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pISSN : 1229-0718 / eISSN : 2671-6542

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2017, Vol.30, No.1

  • 1.

    The Moderating Effect of Ego-Resilience and the Mediating Effect of Social Support in the Relationship between Abuse Experience and Complex PTSD

    노나나 | HONG,CHANG-HEE | 2017, 30(1) | pp.1~19 | number of Cited : 14
    Abstract
    The purpose of this study was to examine the effects of abuse experience on complex PTSD in adolescents. It also examined the roles of ego-resilience and social support in the relationship between abuse experience and complex PTSD. Data were obtained from 308 adolescents that had experienced abuse. The results were as follows: First, abuse experience showed high positive correlation with complex PTSD; ego-resilience and social support showed negative correlation with both abuse experience and complex PTSD. Second, multiple regression analysis showed that emotional abuse, neglect, and sexual abuse respectively were significantly able to predict complex PTSD. Finally, the moderating effect of ego-resilience and the mediating effect of social support were significant for the relationship between abuse experience and complex PTSD. Implications, limitations, and suggestions for future studies were discussed.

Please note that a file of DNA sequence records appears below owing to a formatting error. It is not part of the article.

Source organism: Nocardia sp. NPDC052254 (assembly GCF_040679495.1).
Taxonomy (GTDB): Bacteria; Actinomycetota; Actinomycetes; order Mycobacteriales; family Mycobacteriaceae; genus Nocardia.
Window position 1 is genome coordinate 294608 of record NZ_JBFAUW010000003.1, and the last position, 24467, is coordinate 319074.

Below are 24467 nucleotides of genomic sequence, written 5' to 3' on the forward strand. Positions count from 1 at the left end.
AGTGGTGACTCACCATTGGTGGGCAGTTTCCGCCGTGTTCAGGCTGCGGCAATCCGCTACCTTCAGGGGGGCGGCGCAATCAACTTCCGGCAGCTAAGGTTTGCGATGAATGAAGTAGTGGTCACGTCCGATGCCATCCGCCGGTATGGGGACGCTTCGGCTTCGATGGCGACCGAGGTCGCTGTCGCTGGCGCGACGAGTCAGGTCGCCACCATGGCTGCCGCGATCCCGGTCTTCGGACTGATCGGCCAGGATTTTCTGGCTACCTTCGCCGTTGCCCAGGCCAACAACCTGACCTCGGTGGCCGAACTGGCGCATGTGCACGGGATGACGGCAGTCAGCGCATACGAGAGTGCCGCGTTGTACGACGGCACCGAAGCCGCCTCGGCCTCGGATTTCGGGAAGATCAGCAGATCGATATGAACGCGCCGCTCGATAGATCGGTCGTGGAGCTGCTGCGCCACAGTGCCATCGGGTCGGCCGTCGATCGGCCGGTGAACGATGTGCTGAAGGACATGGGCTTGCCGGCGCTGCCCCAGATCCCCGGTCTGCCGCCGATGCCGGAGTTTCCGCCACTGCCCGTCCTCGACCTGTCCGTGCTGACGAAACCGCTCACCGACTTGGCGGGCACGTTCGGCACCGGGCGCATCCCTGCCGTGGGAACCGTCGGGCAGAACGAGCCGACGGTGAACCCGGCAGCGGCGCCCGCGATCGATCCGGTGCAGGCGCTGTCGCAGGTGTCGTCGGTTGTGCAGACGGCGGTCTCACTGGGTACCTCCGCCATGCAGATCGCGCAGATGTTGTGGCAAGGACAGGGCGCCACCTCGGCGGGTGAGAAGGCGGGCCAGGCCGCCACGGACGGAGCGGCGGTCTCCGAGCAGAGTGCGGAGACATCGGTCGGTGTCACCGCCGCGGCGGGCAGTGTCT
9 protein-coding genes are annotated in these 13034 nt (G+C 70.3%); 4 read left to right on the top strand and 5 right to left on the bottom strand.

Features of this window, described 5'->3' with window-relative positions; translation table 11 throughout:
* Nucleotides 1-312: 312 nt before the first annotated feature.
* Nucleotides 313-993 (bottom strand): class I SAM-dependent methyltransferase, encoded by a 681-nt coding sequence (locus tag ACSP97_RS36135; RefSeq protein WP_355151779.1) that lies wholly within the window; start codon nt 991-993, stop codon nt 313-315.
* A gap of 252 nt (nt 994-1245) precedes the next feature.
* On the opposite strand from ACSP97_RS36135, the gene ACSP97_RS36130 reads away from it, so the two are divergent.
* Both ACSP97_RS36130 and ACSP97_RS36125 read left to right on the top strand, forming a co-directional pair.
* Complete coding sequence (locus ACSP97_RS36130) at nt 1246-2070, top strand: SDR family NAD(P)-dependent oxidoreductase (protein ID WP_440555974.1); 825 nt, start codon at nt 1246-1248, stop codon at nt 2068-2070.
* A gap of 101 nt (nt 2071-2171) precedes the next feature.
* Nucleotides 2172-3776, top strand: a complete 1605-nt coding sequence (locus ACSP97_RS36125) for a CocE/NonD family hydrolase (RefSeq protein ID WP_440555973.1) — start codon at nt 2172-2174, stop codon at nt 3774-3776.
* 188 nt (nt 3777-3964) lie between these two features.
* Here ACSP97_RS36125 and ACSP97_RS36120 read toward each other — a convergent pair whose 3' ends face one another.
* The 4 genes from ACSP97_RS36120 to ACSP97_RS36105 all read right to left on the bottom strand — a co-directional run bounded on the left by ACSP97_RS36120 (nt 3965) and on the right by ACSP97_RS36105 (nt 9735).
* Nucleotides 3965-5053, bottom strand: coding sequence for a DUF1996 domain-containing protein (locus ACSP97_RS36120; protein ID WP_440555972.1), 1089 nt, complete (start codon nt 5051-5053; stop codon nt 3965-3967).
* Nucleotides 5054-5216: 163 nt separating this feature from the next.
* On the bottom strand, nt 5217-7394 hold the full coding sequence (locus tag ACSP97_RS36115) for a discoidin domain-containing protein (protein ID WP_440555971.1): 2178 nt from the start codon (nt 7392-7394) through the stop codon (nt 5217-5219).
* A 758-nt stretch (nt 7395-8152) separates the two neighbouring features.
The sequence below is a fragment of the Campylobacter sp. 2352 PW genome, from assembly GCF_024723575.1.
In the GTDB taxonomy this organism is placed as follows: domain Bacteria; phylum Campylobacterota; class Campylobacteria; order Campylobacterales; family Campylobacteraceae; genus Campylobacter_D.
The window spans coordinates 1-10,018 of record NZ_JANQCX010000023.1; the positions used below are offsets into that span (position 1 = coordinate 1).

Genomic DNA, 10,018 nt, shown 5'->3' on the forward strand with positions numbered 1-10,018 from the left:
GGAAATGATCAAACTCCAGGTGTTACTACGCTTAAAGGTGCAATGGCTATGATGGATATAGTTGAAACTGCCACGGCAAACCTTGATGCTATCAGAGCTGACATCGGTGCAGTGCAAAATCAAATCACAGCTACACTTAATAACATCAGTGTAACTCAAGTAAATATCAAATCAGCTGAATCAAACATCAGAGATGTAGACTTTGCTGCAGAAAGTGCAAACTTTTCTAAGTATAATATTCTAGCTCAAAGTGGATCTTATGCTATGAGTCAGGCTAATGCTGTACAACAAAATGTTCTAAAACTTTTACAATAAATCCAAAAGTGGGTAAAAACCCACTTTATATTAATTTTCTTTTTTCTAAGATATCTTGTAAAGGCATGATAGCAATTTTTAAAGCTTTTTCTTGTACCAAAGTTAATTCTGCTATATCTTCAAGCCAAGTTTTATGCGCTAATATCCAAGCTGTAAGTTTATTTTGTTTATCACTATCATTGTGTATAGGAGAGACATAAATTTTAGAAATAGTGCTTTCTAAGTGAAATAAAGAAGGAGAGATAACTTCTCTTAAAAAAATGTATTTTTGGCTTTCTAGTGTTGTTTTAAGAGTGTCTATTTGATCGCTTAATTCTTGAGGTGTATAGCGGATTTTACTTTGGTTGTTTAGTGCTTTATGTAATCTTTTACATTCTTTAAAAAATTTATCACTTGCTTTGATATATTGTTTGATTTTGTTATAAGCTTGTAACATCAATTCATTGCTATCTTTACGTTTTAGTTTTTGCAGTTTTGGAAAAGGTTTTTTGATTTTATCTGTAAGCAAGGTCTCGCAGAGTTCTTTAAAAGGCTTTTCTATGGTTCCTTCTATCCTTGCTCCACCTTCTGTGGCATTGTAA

• 2.

    Characteristics and Functional Changes in Children at Aizone, a Day Treatment Program for Children with Severe Emotional/Behavioral Disturbances

    노경란 | 남경인 | 양지윤 and 3other persons | 2017, 30(1) | pp.21~40 | number of Cited : 0
    Abstract